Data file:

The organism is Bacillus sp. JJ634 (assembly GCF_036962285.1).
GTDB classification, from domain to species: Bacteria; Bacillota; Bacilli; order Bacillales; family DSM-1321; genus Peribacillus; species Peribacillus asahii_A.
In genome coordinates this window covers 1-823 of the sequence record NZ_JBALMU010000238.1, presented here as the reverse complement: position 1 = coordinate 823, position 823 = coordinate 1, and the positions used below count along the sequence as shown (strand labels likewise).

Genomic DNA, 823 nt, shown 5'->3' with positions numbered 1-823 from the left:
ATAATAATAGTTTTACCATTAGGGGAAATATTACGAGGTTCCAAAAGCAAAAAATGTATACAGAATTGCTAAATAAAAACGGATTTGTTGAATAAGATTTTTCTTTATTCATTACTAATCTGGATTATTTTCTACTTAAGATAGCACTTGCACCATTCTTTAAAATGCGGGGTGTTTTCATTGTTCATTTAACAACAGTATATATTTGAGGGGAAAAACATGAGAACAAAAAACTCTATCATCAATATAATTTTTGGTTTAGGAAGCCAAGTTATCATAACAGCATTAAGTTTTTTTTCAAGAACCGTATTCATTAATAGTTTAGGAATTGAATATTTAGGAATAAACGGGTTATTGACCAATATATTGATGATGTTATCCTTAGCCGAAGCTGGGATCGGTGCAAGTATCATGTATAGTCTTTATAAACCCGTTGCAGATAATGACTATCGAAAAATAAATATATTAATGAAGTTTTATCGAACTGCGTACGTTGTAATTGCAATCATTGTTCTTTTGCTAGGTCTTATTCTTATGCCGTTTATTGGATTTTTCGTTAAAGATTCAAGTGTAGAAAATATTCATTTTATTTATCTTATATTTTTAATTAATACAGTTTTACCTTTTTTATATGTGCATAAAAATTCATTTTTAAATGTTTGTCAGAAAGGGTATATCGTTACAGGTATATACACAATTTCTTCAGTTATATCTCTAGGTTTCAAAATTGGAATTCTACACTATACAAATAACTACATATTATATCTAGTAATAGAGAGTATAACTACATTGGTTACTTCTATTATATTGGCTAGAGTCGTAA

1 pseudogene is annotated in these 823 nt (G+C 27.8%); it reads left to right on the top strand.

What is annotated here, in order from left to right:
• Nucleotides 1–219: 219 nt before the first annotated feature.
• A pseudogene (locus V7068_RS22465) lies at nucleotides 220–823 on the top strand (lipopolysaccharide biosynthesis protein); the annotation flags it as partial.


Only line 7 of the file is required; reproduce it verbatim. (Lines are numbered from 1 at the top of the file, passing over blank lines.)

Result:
What is annotated here, in order from left to right: